The pair of fondues ($26 for a small, $40 for a large) arrive in vessels that look like the turret of a castle. One fondue base is a bright, slightly funky aged cheddar mix with piquillo pepper and mezcal. The other is a little more traditional but more nutty and earthy thanks to Kaltbach cave-aged cheese from Switzerland and a subtle hit of barnyard flavor from saison beer added to the mix. Each fondue comes with cubes of Bakers of Paris bread, potatoes and broccoli (beware, the last one drips lots of cheese since it isn’t an absorber!).
The fondue almost could carry The Beehive by itself but it’s not the reason that almost the entire 2,300-square foot space is a striking gold color, which, if you squint is kind of the same shade of yellow as melted cheddar. Honey and honeycomb are the inspiration for the gold theme that Werney and his co-workers at a shared Mission studio, Floriana Interiors, used to design The Beehive.
If you ever visited Range, you’ll recognize the narrow three-part configuration of The Beehive. The front part is the main bar for 13 guests with lots of natural light streaming in. Side-by-side barstool seating for 10 with a thin bar ledge runs along the wall opposite the bar.
A central corridor features high-top communal seating for 20, the restrooms and the open kitchen. What previously was Range’s main dining room is now the lounge with its own bar, couch-like seating for 50 and an intimate, dimly lit vibe. It still has just one tiny window slit that makes guests feel like they’re in a secluded bunker. With shiny walnut ceiling panels and candles on each table, dare we say it’s one sexy lounge. If you’re on a first date, stick to the front room. If it’s the third date—the lounge it is. If you’re on a double date with some friends, reserve the soon-to-open “Honeycomb Hideout,” a discreet booth in the middle corridor that is hidden by a velvet curtain à la the secret booths at Sam’s Grill. The booked ahead experience will be separate from the main bar menu, with paired bites and drinks served in vintage cocktail trolleys.
The front room boasts a gorgeous golden honeycomb-themed, brass-studded three-dimensional wall and all sorts of other gold flourishes from the cocktail shakers to the trim on the lamps to “The Beehive” logo emblazoned in handsome cursive above the center of the bar. More honeycomb flourishes in the lounge as a blue and gold glass overlay over mirrored walls. Werney made all sorts of custom furnishings and touches for both rooms that show the same whimsical touch that got 25 Lusk Esquire’s Best New Restaurant Design honor in 2011 (and President Obama’s approval), like marine blue-topped coffee tables for the lounge and pegboard above the front bar that curiously also looks like honeycomb in a more abstract way. He also managed to create a quartz-topped bar and its red leather bumper that is spacious enough and comfortable enough that guests can actually linger here for a couple rounds, dig into fondue, and not feel claustrophobic or make a mess on neighbors.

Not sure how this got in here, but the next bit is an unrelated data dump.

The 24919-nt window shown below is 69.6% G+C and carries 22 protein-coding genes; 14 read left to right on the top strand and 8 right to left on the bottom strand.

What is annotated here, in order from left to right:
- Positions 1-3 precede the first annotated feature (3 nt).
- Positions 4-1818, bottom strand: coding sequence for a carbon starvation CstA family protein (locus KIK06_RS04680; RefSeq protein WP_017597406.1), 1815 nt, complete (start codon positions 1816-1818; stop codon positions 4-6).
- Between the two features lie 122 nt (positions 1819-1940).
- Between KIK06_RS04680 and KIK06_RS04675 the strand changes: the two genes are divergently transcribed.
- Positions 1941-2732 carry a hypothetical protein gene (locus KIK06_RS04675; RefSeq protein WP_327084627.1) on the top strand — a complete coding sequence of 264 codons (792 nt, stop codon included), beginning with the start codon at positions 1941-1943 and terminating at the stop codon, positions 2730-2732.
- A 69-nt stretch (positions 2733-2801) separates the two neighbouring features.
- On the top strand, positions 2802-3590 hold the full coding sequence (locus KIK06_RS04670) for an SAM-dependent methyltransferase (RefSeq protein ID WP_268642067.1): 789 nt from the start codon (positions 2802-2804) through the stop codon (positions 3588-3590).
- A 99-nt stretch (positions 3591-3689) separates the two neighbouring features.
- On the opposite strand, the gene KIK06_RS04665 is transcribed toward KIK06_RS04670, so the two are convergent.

The smallest of decor details are pretty impressive, too. West collected lots of second hand art and items for Range and some have also carried over to The Beehive, like an old blood bank from Buffalo, New York that now holds mid-century soda bottles and stubby Coors bottles. The glass cocktail stirrers at the bar are actually re-purposed Botanist gin bottles given to Salehi by his friend who works with the brand. Each one lists the botanicals used in the gin. Don’t even try to memorize them unless you’re on a second martini.
After a few rounds of drinks and enough bites to be considered dinner, or at least tide you over until dinner, it’s time to think about dessert. The fondue theme continues, of course, with that present day staple of weddings and prom dances: chocolate fondue with fruits and other dipping treats ($25). There’s a seasonal boozy float ($15) because, hey, this was the time period when root beer floats were a staple but a little booze seems more appropriate at a celebratory bar than root beer.
The final sweet option is a fitting conclusion for a bar that recently opened in this time of turbulence and has a theme looking back on a period of deep division and unrest. Pineapple upside-down cake ($8) is fun and tropical, while also being chaotic and turned upside-down. Challenging times make us feel like life is upside-down and we seek any retreat that provides us a dose of fun — even if it’s just slices of pineapple representing an island getaway.
Uncertainty creates a need to escape and forget the upside-down world outside. For that, we now have The Beehive. It’s not fake news that Tang and fondue are groovy again in San Francisco.